5 ways to protect your privacy on a new smart device

December 21, 2018

Whether it was on your wish list, or you gifted one to a family member, chances are someone in your household received a new device that connects to the Internet. While connected devices (also known as “smart devices”) are fun and make our lives easier, they also provide opportunities for hackers to access personal and private information.

Take steps to protect yourself, and your family, by following these tips:

  1. Secure your home Wi-Fi network

    Smart devices use the Internet to send and collect data. If your home Wi-Fi connection is not secure, your data is not secure! When using Wi-Fi, the minimum security you should have is wireless encryption and password protection. Under your wireless settings, make sure your router has WPA2 encryption enabled. Then, lock your wireless network with a strong a unique password. A strong password includes uppercase and lowercase letters, numbers, and special characters.

    If you are an advanced user, create a separate network zone on your Wi-Fi network to connect your smart devices. This is called "device isolation" and functions similarly to "Guest Wi-Fi" networks. 
    When using your smart device on-the-go, connect only to trusted, password-protected networks, and turn off settings that automatically search for Wi-Fi networks.

  2. Turn off geolocation when not in use

    Many smart devices have apps that use geolocation to provide services, such as fitness tracking or maps. If an application can see your location, a hacker could too. In your device’s settings, turn off geolocation when you are not using it.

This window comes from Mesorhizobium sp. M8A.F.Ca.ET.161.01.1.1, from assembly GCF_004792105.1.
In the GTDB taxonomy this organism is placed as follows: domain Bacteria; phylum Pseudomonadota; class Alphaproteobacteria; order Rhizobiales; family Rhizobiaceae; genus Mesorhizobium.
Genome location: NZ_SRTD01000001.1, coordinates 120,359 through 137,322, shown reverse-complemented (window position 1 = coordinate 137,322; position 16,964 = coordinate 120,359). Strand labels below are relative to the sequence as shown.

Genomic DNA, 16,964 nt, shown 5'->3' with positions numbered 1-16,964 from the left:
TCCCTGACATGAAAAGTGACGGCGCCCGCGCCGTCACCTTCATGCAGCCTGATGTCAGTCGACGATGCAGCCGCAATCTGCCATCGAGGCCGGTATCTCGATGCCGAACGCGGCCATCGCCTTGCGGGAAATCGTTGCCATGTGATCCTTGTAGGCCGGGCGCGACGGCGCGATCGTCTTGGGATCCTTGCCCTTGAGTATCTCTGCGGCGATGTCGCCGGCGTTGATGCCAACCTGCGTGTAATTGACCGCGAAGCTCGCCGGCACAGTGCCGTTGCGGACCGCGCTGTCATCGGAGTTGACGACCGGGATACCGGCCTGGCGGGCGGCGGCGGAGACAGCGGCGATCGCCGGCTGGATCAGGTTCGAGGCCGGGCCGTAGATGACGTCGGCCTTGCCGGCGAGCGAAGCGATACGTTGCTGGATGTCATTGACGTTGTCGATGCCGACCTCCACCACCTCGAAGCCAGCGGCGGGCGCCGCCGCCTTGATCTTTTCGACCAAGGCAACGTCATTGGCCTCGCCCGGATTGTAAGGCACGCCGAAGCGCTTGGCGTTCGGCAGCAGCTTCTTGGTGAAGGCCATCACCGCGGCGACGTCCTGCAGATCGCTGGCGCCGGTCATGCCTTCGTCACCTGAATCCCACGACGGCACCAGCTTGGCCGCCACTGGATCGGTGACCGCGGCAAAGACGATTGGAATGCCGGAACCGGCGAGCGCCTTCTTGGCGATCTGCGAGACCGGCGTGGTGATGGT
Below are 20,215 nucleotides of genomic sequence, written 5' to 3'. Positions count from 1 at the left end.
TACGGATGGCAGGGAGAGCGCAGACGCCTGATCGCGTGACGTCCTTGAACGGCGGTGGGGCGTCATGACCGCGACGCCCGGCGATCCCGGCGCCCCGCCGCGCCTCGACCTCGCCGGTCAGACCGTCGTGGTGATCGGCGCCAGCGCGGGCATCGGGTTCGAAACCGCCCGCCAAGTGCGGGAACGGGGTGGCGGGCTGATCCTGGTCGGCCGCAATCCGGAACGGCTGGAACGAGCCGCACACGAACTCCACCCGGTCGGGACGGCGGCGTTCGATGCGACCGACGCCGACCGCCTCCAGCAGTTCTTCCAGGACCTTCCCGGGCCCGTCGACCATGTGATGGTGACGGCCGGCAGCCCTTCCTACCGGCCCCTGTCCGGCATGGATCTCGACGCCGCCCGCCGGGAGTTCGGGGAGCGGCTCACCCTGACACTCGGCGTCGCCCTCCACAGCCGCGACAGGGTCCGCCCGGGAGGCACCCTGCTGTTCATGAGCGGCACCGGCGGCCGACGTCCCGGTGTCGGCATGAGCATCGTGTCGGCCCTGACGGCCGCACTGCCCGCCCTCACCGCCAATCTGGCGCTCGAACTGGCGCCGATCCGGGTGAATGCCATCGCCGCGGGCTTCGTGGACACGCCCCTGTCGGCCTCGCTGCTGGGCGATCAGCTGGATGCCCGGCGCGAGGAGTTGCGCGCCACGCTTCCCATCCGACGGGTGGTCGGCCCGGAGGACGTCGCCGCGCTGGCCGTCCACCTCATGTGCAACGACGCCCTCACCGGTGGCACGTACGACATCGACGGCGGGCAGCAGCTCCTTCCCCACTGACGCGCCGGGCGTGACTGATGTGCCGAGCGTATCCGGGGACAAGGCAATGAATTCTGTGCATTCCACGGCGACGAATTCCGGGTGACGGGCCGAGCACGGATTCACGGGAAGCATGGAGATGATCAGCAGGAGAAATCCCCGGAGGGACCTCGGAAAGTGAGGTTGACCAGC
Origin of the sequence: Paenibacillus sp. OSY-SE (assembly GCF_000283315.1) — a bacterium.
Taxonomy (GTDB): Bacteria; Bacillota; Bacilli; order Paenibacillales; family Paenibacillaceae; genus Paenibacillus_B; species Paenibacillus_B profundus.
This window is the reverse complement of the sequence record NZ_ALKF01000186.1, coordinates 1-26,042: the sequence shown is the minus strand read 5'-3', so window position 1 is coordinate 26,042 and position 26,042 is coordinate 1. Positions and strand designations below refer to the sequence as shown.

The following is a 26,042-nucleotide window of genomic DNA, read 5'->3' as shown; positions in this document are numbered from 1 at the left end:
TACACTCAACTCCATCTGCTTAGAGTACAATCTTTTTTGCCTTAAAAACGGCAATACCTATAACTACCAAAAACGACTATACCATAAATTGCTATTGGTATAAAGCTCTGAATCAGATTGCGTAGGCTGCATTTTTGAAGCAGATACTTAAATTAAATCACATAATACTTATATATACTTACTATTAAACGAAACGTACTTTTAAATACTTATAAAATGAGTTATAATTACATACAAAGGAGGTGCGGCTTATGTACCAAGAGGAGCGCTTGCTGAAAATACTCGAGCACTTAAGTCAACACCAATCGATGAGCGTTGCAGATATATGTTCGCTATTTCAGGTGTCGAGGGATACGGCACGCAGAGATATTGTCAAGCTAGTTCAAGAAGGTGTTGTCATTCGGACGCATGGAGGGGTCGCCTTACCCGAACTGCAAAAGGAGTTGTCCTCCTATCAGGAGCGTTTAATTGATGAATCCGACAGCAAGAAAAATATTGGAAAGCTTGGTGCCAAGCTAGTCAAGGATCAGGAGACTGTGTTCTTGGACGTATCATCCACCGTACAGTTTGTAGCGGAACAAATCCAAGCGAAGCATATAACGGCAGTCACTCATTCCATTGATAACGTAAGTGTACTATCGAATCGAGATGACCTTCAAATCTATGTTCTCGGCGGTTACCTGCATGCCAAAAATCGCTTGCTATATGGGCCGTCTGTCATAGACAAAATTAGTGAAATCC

3. Before installing apps, understand the app's privacy policy and terms of use

    All apps have privacy settings that help control who can see your information, and what they see. Customize these privacy settings so personal information, such as full names and contact details, are hidden. Also, be wary of apps asking for unnecessary or excessive information. Take a good look at the permissions, and don't just click “allow” for everything.

  4. Disable microphones and cameras when not in use

    Most gaming headsets, smart TVs, smartwatches, and smart speakers come with a microphone and/or camera. If not secure, your device could transmit information you don’t intend it to. Turn off your camera, and mute your microphone, when you are not using it.

  5. Create usernames that don't contain identifying information

    Oversharing could put your privacy at risk. When setting up a login for your device (or for a game or app), make sure your username does not contain identifying information, such as your name, age, location, or contact information.

Wishing you and your family a cyber safe New Year!

Follow @GetCyberSafe for more tips to enjoy #CyberSafeHolidays.


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